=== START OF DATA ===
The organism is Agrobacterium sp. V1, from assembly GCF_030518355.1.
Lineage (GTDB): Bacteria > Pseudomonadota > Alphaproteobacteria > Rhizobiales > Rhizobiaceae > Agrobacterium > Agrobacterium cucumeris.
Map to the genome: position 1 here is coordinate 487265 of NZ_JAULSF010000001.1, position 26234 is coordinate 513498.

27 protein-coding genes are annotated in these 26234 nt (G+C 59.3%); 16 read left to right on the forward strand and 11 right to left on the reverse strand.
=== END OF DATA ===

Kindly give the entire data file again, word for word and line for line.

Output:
The organism is Agrobacterium sp. V1, from assembly GCF_030518355.1.
Lineage (GTDB): Bacteria > Pseudomonadota > Alphaproteobacteria > Rhizobiales > Rhizobiaceae > Agrobacterium > Agrobacterium cucumeris.
Map to the genome: position 1 here is coordinate 487265 of NZ_JAULSF010000001.1, position 26234 is coordinate 513498.

27 protein-coding genes are annotated in these 26234 nt (G+C 59.3%); 16 read left to right on the forward strand and 11 right to left on the reverse strand.